If I had 2 words to describe a 100m sprinter, that is:
A good start sets you up for the entire race, but don’t forget all the parts of the race.
Reaction time. First step clearance. Drive phase. Transition. Max Velocity. Speed Endurance.
The 100m race is a series of 5 to 7 different zones, depending on who you listen to. Tom Tellez describes the race in 5 phases, whereas John Smith describes 7 phases to a 100m sprint.
You may have a good start or drive phase, but you better have all the elements in place.
You need to “connect the dots”, therefore, you need to race, and race often, up to 5 – 7 races before the big race. There’s a lot going on in that 10 seconds!
The Key to Peaking
The key to peaking for the big meet is simple. I have always said you need at least 5-7 100m races before you can find your peak form. (400m sprinters need a bit less, like 3-5 races)
After the 2008 Olympic 100 meter semi-final where Tyson Gay did not advance to the finals, he quoted,
“I may have needed more races, but I don’t really have any excuses. I just didn’t make it. My hamstring feels good; it’s not bothering me.” – Tyson Gay
(NOTE: Tyson was the clear favourite after the 100m trials, then got injured in the 200m trials 2 days later)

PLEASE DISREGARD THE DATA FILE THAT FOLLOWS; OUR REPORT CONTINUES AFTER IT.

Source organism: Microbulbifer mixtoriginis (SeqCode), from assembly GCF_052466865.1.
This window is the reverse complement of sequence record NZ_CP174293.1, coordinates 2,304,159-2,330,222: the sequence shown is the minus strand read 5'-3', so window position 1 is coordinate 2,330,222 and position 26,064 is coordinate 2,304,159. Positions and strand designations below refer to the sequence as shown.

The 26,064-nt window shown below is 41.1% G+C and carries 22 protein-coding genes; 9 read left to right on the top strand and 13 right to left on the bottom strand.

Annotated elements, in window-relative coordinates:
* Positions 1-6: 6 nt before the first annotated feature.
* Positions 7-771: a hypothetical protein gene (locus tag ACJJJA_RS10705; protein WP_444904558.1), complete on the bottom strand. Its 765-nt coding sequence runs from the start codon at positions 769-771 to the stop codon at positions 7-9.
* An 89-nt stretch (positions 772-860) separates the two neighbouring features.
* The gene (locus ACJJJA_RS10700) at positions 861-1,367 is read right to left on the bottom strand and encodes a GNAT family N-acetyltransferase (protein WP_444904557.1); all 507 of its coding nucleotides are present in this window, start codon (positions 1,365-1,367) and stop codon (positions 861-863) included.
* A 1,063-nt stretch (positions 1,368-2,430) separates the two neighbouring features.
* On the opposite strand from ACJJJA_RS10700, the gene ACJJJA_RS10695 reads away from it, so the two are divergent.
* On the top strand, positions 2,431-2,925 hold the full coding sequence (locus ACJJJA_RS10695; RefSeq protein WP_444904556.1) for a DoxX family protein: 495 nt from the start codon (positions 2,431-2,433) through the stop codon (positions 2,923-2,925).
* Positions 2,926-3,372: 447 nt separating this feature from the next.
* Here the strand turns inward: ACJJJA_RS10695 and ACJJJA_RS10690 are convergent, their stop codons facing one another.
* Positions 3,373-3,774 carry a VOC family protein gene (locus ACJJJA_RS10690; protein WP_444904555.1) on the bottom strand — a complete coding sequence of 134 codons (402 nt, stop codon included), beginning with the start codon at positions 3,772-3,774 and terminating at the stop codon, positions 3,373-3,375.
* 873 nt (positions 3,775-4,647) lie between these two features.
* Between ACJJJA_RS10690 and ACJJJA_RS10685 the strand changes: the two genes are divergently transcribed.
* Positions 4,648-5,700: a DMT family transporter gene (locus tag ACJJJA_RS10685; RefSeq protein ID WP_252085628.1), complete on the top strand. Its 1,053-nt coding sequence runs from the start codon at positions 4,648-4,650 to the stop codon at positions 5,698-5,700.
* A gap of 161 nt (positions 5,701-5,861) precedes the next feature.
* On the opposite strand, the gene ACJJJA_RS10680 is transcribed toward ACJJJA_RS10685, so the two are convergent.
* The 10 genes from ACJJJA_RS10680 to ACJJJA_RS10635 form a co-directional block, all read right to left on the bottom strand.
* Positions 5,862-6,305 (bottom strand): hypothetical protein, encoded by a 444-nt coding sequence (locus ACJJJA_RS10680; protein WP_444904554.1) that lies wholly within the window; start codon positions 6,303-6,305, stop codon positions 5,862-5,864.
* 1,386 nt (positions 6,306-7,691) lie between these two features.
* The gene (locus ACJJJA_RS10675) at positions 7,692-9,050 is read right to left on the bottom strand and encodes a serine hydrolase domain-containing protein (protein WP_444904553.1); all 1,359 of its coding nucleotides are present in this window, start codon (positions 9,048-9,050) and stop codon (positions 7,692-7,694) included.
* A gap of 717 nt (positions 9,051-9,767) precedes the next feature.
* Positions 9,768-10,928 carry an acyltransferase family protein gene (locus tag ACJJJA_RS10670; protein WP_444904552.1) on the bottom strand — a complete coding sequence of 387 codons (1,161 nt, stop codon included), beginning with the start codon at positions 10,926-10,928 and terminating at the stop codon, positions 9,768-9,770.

I personally tried to run the Canadian 400 meter Masters Championships as my second 400m race of the year after focusing on the 200 meters all year. I went out too hard, probably on sheer excitement and misjudging my competition. I simply ran out of gas with 100 meters to go, and ended up 3rd (similar to Sanya Richards in Beijing 2008 without the hamstring cramp). I had no excuses. I just did not execute properly. I just needed to race a few more races to know the different zones to execute the 400m properly.
Usain Bolt’s Track Record
Here is an infographic from the French paper, L’Equipe:
Yes, it’s in french, but the key points are:
- red dashed lines show number of races that year
- blue line & performance shows his best race before the major race
- the “medal” shows his time and performance from the major (2011 WC notwithstanding)
With only 2 races under his belt, and a SB of 9.87 from the fast Mondo track of London (albeit windy and wet), it’s clear Bolt can shave 1/10 of a second with the right peaking based on his track record. But did he race enough? Can Usain Bolt pull off a 9.7 or 9.6 in order to beat Justin Gatlin?
Yes, we all have muscle memory, but we can forget as well!
I don’t know about you, but I’ll be glued to the television (or Internet) for the 100m World Championships final!
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